INSTINCTS AS STARTING POINTS.—Most of our habits have their rise in instincts, and all desirable instincts should be seized upon and transformed into habits before they fade away. Says James in his remarkable chapter on Instinct: "In all pedagogy the great thing is to strike while the iron is hot, and to seize the wave of the pupils' interest in each successive subject before its ebb has come, so that knowledge may be got and a habit of skill acquired—a headway of interest, in short, secured, on which afterwards the individual may float. There is a happy moment for fixing skill in drawing, for making boys collectors in natural history, and presently dissectors and botanists; then for initiating them into the harmonies of mechanics and the wonders of physical and chemical law. Later, introspective psychology and the metaphysical and religious mysteries take their turn; and, last of all, the drama of human affairs and worldly wisdom in the widest sense of the term. In each of us a saturation point is soon reached in all these things; the impetus of our purely intellectual zeal expires, and unless the topic is associated with some urgent personal need that keeps our wits constantly whetted about it, we settle into an equilibrium, and live on what we learned when our interest was fresh and instinctive, without adding to the store."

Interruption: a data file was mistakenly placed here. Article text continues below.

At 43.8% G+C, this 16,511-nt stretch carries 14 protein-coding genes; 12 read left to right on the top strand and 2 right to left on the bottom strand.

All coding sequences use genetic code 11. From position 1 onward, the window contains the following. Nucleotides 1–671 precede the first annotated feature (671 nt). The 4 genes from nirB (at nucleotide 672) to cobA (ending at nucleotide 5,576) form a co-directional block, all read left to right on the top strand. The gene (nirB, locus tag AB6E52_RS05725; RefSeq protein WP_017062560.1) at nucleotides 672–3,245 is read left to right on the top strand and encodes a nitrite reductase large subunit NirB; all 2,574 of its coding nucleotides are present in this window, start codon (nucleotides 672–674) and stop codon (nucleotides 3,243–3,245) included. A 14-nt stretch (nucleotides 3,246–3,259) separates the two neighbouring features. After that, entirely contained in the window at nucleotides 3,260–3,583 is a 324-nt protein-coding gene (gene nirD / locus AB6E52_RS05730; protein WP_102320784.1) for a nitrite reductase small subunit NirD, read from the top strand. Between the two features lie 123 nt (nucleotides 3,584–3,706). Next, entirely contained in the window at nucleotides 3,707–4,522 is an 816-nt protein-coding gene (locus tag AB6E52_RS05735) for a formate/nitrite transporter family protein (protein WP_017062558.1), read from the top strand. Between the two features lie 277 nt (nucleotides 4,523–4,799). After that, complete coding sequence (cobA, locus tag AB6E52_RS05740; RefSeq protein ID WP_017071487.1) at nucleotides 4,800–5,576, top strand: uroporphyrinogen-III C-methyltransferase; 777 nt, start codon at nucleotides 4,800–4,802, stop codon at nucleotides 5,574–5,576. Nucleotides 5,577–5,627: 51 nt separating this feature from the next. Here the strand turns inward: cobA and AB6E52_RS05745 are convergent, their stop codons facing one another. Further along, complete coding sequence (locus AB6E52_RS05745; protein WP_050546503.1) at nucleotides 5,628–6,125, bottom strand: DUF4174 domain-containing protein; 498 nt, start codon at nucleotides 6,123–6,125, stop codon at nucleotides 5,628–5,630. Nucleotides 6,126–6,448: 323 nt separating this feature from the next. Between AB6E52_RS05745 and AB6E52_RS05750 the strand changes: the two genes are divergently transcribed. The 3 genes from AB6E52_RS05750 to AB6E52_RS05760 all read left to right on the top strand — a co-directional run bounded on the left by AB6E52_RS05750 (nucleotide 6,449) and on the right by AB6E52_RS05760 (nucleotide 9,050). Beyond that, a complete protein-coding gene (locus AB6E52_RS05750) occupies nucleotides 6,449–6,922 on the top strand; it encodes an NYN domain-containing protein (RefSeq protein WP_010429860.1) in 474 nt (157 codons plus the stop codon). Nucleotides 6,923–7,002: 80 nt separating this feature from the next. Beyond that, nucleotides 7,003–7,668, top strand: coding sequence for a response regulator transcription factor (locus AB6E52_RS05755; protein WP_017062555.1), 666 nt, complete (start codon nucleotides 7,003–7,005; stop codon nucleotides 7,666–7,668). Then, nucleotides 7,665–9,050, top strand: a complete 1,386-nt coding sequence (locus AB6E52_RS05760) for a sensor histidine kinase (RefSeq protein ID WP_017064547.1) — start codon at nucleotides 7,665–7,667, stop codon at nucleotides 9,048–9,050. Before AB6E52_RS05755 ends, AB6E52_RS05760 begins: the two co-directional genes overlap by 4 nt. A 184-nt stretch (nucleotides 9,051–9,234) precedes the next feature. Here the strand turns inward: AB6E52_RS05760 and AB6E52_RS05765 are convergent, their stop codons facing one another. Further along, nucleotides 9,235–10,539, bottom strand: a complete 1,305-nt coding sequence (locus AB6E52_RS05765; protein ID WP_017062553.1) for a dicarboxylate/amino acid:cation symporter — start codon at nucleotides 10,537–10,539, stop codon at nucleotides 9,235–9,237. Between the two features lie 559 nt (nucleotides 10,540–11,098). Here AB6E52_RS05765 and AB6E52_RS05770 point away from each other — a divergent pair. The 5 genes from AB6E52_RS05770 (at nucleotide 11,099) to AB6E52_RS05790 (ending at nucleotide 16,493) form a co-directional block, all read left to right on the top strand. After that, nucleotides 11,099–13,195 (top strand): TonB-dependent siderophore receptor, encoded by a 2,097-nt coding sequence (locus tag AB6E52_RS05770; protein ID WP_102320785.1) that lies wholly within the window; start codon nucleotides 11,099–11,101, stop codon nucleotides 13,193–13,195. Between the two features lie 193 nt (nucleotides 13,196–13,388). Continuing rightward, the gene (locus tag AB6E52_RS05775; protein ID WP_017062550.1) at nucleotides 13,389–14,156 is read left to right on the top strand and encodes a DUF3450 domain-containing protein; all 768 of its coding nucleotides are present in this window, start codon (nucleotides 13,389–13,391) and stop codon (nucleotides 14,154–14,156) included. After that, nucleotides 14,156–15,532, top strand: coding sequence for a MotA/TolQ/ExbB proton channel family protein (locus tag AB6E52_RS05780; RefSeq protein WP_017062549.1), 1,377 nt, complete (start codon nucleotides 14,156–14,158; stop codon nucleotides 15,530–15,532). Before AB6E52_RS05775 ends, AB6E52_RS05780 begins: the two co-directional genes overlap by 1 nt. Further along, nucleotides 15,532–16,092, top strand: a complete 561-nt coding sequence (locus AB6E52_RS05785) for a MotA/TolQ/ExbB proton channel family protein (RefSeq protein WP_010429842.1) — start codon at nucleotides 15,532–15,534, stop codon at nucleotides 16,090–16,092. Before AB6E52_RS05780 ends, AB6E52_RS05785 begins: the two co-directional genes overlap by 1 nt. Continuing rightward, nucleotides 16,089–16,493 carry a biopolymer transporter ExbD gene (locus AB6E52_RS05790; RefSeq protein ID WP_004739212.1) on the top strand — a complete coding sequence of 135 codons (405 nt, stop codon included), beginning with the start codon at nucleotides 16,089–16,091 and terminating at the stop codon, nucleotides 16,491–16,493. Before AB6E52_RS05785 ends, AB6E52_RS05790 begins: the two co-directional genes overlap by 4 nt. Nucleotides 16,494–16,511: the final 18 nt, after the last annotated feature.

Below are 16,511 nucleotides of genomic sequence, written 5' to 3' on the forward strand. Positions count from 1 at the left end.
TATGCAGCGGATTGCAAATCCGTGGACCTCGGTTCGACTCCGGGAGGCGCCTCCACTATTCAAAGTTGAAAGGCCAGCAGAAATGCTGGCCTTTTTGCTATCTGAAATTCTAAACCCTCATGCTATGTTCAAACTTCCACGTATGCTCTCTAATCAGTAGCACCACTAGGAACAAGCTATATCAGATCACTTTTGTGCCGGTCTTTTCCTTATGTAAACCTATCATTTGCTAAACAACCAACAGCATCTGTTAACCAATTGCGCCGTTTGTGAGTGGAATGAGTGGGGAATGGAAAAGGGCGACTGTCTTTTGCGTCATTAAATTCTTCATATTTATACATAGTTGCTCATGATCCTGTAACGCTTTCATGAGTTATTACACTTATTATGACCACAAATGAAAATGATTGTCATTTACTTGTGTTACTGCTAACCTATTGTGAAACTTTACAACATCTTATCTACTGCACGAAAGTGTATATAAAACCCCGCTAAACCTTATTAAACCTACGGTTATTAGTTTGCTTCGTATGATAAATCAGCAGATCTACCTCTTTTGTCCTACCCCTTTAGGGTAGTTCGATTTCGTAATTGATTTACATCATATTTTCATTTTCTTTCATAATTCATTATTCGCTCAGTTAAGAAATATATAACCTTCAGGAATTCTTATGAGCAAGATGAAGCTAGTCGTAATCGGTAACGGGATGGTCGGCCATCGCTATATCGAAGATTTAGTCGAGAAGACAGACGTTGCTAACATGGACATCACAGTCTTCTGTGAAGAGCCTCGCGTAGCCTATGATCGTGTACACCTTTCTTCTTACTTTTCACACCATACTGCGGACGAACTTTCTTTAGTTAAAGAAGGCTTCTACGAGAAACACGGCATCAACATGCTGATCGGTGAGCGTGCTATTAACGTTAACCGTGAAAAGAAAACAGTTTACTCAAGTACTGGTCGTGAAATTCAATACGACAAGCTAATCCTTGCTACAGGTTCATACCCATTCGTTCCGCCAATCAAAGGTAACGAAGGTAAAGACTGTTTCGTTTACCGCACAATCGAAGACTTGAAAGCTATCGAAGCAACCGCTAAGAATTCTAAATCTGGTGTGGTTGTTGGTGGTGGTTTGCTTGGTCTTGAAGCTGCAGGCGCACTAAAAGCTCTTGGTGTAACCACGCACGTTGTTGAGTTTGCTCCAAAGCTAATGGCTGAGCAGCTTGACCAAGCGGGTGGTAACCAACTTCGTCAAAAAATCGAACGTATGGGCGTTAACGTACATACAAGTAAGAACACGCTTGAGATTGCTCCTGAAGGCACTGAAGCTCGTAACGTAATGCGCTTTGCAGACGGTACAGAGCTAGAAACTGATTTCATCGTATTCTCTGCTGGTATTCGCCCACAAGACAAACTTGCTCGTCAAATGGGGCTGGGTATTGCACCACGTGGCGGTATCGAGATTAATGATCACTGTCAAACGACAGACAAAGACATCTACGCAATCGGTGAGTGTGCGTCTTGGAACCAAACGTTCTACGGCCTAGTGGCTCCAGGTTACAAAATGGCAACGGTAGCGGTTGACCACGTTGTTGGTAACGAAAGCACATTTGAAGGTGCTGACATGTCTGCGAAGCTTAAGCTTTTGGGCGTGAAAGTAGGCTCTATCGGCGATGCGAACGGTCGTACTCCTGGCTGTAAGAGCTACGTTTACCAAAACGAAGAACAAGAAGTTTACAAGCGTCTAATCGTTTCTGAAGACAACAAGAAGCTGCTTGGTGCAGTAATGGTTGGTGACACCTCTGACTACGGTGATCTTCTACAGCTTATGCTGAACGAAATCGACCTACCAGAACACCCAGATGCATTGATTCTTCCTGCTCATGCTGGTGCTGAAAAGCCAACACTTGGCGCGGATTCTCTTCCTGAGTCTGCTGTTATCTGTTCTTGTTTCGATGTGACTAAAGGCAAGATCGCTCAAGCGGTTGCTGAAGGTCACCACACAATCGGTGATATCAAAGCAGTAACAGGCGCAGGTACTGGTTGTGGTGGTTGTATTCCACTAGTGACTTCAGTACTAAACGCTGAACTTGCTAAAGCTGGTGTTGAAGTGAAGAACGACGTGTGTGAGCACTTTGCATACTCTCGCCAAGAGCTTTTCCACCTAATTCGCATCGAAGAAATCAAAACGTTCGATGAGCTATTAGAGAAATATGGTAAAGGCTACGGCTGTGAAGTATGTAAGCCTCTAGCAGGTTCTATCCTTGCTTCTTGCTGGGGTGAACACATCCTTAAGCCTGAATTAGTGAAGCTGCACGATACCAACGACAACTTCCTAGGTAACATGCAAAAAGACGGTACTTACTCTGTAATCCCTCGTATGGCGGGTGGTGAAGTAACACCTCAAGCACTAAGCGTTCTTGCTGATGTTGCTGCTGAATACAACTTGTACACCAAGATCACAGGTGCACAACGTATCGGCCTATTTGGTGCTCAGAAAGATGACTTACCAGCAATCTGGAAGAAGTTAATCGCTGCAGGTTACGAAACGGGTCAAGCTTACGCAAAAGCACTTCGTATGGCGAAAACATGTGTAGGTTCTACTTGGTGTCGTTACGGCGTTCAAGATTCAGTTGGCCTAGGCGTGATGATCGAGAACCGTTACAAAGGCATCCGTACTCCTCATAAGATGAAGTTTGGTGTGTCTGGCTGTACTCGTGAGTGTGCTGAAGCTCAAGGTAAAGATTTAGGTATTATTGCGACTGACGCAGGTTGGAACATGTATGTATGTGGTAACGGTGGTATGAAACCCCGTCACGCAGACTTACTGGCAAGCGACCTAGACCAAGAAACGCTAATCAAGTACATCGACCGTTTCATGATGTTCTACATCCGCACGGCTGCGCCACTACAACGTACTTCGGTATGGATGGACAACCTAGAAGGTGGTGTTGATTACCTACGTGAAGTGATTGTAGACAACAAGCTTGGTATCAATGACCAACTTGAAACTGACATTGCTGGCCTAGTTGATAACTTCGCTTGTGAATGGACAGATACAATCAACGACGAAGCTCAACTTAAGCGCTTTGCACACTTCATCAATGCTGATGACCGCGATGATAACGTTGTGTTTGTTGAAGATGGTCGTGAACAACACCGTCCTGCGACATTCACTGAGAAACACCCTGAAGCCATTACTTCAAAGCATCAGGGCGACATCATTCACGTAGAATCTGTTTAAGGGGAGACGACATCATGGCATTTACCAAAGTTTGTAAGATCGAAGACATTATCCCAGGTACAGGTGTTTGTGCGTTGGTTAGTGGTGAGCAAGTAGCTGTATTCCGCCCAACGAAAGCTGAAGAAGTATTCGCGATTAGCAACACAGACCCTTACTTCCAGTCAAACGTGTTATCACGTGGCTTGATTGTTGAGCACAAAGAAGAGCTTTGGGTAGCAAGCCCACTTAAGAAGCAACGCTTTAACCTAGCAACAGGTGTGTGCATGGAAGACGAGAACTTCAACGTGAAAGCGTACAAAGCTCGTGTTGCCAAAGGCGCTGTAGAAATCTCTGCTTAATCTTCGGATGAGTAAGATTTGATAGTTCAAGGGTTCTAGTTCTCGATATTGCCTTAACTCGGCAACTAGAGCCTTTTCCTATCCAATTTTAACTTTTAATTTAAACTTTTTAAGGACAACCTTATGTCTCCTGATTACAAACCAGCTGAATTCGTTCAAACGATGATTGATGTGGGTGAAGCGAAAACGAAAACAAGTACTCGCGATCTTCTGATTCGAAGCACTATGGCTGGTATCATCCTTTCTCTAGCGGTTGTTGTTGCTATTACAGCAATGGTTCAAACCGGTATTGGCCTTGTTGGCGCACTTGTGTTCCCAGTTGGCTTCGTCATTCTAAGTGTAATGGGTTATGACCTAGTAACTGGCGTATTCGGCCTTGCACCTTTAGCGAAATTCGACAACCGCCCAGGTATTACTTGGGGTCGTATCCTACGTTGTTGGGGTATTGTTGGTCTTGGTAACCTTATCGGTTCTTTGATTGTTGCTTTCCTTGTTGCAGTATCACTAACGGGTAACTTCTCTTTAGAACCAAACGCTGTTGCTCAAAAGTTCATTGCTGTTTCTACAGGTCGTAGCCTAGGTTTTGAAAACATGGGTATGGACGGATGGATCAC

There is a tide in the affairs of men Which, taken at the flood, leads on to fortune; Omitted, all the voyage of their life Is bound in shallows and in miseries.